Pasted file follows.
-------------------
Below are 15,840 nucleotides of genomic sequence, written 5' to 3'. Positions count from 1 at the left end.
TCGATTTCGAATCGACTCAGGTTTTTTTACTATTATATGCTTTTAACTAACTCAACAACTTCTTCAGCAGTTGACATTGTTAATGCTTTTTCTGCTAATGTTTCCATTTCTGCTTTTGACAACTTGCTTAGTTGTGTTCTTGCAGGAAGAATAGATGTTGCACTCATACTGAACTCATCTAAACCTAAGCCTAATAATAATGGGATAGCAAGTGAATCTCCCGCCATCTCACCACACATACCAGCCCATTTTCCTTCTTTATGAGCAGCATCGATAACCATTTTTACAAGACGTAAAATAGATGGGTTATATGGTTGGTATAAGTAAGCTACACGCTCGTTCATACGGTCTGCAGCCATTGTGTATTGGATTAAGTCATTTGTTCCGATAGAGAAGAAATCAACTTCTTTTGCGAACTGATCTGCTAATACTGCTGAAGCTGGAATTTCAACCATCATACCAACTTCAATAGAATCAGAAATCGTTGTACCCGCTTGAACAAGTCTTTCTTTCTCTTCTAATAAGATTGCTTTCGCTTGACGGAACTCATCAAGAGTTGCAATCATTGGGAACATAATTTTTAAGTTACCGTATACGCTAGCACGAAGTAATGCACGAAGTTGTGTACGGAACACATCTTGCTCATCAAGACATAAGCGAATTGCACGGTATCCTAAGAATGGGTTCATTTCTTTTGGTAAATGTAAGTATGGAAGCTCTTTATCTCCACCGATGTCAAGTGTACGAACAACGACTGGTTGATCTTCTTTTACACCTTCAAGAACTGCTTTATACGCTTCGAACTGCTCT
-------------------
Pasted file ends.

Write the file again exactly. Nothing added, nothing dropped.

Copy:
Below are 15,840 nucleotides of genomic sequence, written 5' to 3'. Positions count from 1 at the left end.
TCGATTTCGAATCGACTCAGGTTTTTTTACTATTATATGCTTTTAACTAACTCAACAACTTCTTCAGCAGTTGACATTGTTAATGCTTTTTCTGCTAATGTTTCCATTTCTGCTTTTGACAACTTGCTTAGTTGTGTTCTTGCAGGAAGAATAGATGTTGCACTCATACTGAACTCATCTAAACCTAAGCCTAATAATAATGGGATAGCAAGTGAATCTCCCGCCATCTCACCACACATACCAGCCCATTTTCCTTCTTTATGAGCAGCATCGATAACCATTTTTACAAGACGTAAAATAGATGGGTTATATGGTTGGTATAAGTAAGCTACACGCTCGTTCATACGGTCTGCAGCCATTGTGTATTGGATTAAGTCATTTGTTCCGATAGAGAAGAAATCAACTTCTTTTGCGAACTGATCTGCTAATACTGCTGAAGCTGGAATTTCAACCATCATACCAACTTCAATAGAATCAGAAATCGTTGTACCCGCTTGAACAAGTCTTTCTTTCTCTTCTAATAAGATTGCTTTCGCTTGACGGAACTCATCAAGAGTTGCAATCATTGGGAACATAATTTTTAAGTTACCGTATACGCTAGCACGAAGTAATGCACGAAGTTGTGTACGGAACACATCTTGCTCATCAAGACATAAGCGAATTGCACGGTATCCTAAGAATGGGTTCATTTCTTTTGGTAAATGTAAGTATGGAAGCTCTTTATCTCCACCGATGTCAAGTGTACGAACAACGACTGGTTGATCTTCTTTTACACCTTCAAGAACTGCTTTATACGCTTCGAACTGCTCT